I get a sinking feeling as I remember all the times that I and other people in this room have done this same imagining—for Microsoft (for its planned 90-acre campus), Bowen Homes (for a multi-million “transformation”), and Brock Built Homes (for a proposed development on Chappell Road). For each of those projects—and many others—we’ve dutifully gone through the motions.


It’s like there is a visioning playbook developers use to engage communities. It starts with a general presentation at a local neighborhood meeting about their plans. These presentations include a sign-up list for next steps. Within a couple of months, those who sign up receive an invitation to the visioning meeting. (This checks the box for including community voices.) There are usually three or four renditions of what a particular space could look like, and guests are given an adhesive dot to place on the one they prefer. Post-it notes are provided for additional comments.

For each of those projects—and many others—we’ve dutifully gone through the motions. It’s like there is a visioning playbook developers use to engage communities.

All of those projects have been stalled, stopped, or sold to someone else. This is my fourth “visioning session,” and I have Post-it note fatigue. I feel exhausted. It’s the same feeling I get every time a gentrifier offers to give me a walking tour of my own neighborhood. I don’t need to take a walking tour to understand the needs of my community. I know there’s a need for affordable, safe housing and economic development because I have been walking here since elementary school. I think about the senior who lived nearby until a tree fell on her house, which was uninsured. The community tried raising funds but her home still sits in disrepair. I think of the unmowed lawns of neighbors over 60, whose bodies no longer allow them to keep the immaculate form they prided themselves in 20 years ago.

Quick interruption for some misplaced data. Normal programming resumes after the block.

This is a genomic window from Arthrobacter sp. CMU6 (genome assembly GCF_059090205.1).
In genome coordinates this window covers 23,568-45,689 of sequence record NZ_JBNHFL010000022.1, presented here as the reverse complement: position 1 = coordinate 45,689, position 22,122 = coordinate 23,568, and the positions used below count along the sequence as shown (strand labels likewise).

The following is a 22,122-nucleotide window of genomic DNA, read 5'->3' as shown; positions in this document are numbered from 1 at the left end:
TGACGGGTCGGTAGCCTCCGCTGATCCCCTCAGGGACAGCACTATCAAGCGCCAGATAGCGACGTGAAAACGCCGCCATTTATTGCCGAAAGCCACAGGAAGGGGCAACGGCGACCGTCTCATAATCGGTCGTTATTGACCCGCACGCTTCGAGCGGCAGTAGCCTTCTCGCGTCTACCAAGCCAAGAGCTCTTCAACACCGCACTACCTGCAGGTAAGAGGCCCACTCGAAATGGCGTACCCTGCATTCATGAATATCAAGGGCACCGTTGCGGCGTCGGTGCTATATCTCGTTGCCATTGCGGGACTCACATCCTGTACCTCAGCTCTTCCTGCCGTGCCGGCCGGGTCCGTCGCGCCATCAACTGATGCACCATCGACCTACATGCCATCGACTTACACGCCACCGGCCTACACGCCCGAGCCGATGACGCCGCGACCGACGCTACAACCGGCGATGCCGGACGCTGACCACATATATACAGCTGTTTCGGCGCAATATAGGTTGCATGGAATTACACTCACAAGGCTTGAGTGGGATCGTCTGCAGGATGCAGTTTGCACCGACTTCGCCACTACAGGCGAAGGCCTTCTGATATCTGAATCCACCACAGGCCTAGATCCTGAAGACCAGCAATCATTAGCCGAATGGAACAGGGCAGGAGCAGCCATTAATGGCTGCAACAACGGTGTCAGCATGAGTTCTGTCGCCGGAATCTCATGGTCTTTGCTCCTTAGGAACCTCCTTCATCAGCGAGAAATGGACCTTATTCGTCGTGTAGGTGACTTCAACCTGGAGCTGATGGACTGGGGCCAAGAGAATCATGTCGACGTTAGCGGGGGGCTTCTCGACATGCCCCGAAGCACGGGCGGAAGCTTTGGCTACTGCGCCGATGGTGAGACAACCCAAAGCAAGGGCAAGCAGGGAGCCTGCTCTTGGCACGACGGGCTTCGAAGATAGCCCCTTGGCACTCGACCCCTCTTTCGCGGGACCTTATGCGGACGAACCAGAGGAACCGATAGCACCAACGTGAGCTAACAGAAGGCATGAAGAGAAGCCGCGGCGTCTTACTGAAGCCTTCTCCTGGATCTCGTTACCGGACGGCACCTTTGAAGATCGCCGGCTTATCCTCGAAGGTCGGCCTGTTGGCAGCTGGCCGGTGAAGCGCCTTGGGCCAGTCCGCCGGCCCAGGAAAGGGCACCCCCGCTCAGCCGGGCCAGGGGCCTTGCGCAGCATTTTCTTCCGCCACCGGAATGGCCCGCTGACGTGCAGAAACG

I want to scream: Save your Post-it notes and dots and really, finally listen—and I don’t mean host another meeting. I mean canvass the neighborhood and get to know people. Maybe once you get out here you’ll see real needs; you’ll see people being displaced and left behind as the neighborhood progresses. I have no hope that this will happen, so my single act of rebellion is to refuse to use their Post-it notes. I walk out of the room. I simply can’t reduce my hopes and dreams for a thriving neighborhood to the size of a Post-it note.

Maybe once you get out here you’ll see real needs; you’ll see people being displaced and left behind as the neighborhood progresses. I have no hope that this will happen, so my single act of rebellion is to refuse to use their Post-it notes.

As I’m leaving, I run into someone from the nearby Hunter Hills neighborhood, and we talk about how it’s nice to see a familiar face. Even though we’ve been disappointed by fruitless reimagining and visioning sessions many times before, we keep showing up. I start to feel hopeful again—not because of plans and promises from outside entities but because of the resilience of the people who keep showing up. Hopefully, one day we’ll reimagine our community from the inside. Maybe we’ll find the resources to open that grocery store ourselves. For now, I only have hope, but it’s better than just a Post-it note and an adhesive dot.